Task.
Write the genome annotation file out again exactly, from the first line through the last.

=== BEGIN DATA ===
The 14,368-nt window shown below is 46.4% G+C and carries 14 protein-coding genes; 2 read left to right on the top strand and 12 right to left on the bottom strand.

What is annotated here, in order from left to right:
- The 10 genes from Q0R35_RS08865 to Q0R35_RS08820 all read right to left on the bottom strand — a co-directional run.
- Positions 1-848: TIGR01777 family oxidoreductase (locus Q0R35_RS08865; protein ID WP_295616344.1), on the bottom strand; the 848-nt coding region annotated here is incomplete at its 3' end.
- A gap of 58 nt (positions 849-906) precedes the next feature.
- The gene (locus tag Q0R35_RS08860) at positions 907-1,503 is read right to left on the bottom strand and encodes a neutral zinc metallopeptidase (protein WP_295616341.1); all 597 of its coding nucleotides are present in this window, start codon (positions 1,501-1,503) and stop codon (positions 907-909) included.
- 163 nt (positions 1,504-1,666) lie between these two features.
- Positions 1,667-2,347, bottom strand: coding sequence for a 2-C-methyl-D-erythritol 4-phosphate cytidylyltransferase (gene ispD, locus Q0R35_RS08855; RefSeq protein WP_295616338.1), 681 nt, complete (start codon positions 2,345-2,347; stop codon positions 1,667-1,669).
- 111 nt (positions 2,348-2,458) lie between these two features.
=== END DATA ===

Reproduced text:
The 14,368-nt window shown below is 46.4% G+C and carries 14 protein-coding genes; 2 read left to right on the top strand and 12 right to left on the bottom strand.

What is annotated here, in order from left to right:
- The 10 genes from Q0R35_RS08865 to Q0R35_RS08820 all read right to left on the bottom strand — a co-directional run.
- Positions 1-848: TIGR01777 family oxidoreductase (locus Q0R35_RS08865; protein ID WP_295616344.1), on the bottom strand; the 848-nt coding region annotated here is incomplete at its 3' end.
- A gap of 58 nt (positions 849-906) precedes the next feature.
- The gene (locus tag Q0R35_RS08860) at positions 907-1,503 is read right to left on the bottom strand and encodes a neutral zinc metallopeptidase (protein WP_295616341.1); all 597 of its coding nucleotides are present in this window, start codon (positions 1,501-1,503) and stop codon (positions 907-909) included.
- 163 nt (positions 1,504-1,666) lie between these two features.
- Positions 1,667-2,347, bottom strand: coding sequence for a 2-C-methyl-D-erythritol 4-phosphate cytidylyltransferase (gene ispD, locus Q0R35_RS08855; RefSeq protein WP_295616338.1), 681 nt, complete (start codon positions 2,345-2,347; stop codon positions 1,667-1,669).
- 111 nt (positions 2,348-2,458) lie between these two features.